HOME |  CULT MOVIES | COMPETITIONS | ADVERTISE |  CONTACT US |  ABOUT US
 
 
 
Newest Reviews
Laguna Ave.
Memory Box: Echoes of 9/11
Amulet
Flag Day
Boris Karloff: The Man Behind the Monster
Nest, The
Martin Eden
Halloween Kills
Cicada
Sun Shines Bright, The
Last Thing Mary Saw, The
Comets
Herself
Mon Oncle d'Amerique
Wild Strawberries
Runner, The
Don't Look Up
Ghostbusters: Afterlife
Eternals
Forever Purge, The
Memoria
Venom: Let There Be Carnage
Legend of La Llorona, The
Japon
Glasshouse
Perdita Durango
Commando, The
Woodlands Dark and Days Bewitched: A History of Folk Horror
Boiling Point
Malignant
Deadly Games
Ailey
Voyeurs, The
Beyond the Infinite Two Minutes
In the Earth
Hiroshima Mon Amour
Hotel Poseidon
Zola
No Time to Die
Klaus
   
 
Newest Articles
Moon Night - Space 1999: Super Space Theater on Blu-ray
Super Sammo: Warriors Two and The Prodigal Son on Blu-ray
Sex vs Violence: In the Realm of the Senses on Blu-ray
What's So Funny About Brit Horror? Vampira and Bloodbath at the House of Death on Arrow
Keeping the Beatles Alive: Get Back
The Punk Rock Movie: Out of the Blue on Blu-ray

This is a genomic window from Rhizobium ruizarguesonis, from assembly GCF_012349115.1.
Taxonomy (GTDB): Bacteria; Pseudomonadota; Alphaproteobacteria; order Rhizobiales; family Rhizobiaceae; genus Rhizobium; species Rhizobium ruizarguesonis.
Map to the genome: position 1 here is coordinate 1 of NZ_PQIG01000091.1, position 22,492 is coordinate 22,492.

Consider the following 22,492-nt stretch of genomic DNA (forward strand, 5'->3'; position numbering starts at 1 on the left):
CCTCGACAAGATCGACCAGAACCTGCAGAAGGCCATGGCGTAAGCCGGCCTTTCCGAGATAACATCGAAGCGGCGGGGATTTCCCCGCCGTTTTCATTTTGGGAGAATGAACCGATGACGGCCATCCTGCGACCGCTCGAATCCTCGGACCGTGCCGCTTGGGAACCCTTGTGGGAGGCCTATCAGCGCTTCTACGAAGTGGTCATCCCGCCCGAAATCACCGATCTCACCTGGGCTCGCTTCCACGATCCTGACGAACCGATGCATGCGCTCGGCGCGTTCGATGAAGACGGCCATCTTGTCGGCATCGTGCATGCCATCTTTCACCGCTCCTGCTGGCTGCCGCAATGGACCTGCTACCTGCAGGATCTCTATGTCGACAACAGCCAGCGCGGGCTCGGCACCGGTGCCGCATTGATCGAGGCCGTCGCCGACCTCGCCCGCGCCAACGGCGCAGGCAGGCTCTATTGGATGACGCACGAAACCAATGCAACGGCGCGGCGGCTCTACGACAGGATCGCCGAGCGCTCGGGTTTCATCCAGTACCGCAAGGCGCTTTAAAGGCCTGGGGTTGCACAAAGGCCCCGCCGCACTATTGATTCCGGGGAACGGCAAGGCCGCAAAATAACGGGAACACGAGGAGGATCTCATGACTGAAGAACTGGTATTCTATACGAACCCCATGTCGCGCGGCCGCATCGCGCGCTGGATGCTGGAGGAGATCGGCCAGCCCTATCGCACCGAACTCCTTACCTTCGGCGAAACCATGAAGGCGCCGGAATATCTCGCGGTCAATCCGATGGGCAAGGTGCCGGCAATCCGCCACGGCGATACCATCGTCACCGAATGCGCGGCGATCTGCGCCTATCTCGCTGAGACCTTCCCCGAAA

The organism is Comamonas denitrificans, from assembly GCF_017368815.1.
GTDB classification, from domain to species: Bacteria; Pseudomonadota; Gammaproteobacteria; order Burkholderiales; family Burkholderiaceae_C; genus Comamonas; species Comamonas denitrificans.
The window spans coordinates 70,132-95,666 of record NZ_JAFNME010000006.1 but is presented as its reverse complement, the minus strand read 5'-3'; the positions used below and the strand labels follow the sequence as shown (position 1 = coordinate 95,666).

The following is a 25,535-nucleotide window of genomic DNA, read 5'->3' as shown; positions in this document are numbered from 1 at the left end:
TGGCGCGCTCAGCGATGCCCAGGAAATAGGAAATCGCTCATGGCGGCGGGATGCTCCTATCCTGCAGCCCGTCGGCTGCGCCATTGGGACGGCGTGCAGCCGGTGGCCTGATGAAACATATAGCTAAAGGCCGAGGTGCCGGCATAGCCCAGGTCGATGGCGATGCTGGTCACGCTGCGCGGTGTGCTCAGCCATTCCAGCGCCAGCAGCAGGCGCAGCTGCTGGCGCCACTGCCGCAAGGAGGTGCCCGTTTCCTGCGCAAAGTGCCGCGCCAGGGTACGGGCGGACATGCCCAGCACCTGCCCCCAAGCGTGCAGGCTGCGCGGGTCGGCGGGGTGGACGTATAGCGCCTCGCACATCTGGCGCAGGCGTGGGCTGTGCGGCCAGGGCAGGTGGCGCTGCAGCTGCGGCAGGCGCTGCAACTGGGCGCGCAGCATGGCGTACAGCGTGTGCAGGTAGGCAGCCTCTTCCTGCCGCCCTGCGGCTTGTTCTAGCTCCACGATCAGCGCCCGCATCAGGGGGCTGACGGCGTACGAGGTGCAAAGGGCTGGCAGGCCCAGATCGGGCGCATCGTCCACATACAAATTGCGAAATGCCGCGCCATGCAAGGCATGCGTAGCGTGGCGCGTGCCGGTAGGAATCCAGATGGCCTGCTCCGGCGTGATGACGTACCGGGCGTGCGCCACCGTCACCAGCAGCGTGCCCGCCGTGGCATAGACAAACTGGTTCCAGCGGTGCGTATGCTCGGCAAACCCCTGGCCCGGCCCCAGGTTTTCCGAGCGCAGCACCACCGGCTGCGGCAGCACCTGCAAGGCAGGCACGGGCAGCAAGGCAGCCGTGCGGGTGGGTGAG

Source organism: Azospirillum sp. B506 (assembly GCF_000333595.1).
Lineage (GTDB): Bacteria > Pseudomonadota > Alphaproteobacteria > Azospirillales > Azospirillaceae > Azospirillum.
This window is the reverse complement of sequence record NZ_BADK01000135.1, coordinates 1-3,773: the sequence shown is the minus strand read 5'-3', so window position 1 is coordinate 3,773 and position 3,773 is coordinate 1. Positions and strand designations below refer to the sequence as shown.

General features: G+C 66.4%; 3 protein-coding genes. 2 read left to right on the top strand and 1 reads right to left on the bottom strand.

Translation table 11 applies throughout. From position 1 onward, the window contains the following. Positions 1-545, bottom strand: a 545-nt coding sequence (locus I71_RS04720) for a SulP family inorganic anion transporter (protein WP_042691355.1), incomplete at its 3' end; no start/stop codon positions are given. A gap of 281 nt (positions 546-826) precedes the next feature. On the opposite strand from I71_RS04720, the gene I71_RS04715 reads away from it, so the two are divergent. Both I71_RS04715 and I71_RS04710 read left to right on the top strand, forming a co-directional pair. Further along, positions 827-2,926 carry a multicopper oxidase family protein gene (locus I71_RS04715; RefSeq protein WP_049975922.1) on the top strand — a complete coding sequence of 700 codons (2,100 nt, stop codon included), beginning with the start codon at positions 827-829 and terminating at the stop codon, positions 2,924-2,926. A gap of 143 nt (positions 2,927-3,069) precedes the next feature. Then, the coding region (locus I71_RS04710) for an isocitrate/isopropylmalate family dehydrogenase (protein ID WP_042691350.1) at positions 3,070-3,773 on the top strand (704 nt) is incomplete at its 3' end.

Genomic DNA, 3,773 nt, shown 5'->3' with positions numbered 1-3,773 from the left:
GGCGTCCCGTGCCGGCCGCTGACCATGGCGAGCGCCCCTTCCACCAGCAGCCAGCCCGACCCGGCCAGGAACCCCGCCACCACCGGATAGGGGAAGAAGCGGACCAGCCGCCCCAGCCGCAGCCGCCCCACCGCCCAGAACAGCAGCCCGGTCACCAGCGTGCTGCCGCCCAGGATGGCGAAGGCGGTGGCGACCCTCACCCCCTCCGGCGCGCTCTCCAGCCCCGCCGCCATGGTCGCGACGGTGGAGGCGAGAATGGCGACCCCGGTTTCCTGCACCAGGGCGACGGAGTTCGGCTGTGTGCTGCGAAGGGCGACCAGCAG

Yeah, Too Quiet: The Great Silence on Blu-ray
Vestron Double Bill: Dementia 13 and The Wraith
Farewell Dean Stockwell: His Years of Weirdness
Kung Fu Craft: Cinematic Vengeance! on Blu-ray
999 Letsbe Avenue: Gideon's Way on Blu-ray
Hungary for Cartoons: Hungarian Animations on MUBI
You Have No Choice: Invasion of the Body Snatchers on Blu-ray
You Can't Tame What's Meant to Be Wild: The Howling on Blu-ray
Commendably Brief: Short Sharp Shocks Vol. 2 on Blu-ray
Super Silents: Early Universal Vol. 2 on Blu-ray
Fable Fear: The Singing Ringing Tree on Blu-ray
Gunsight Eyes: The Sabata Trilogy on Blu-ray
Bloody Bastard Baby: The Monster/I Don't Want to Be Born on Blu-ray
Night of the Animated Dead: Director Jason Axinn Interview
The ParaPod: A Very British Ghost Hunt - Interview with Director/Star Ian Boldsworth
On the Right Track: Best of British Transport Films Vol. 2
The Guns of Nutty Joan: Johnny Guitar on Blu-ray
Intercourse Between Two Worlds: Twin Peaks Fire Walk with Me/The Missing Pieces on Blu-ray
Enjoy the Silents: Early Universal Vol. 1 on Blu-ray
   
 
  Magic Get Back In The Box
Year: 1978
Director: Richard Attenborough
Stars: Anthony Hopkins, Ann-Margret, Burgess Meredith, Ed Lauter, E.J. André, Jerry Houser, David Ogden Stiers, Lillian Randolph, Joe Lowry, Robert Hackman, Mary Munday, Brad Beesley, Scott Garrett, Beverly Sanders, I.W. Klein, Patrick McCullough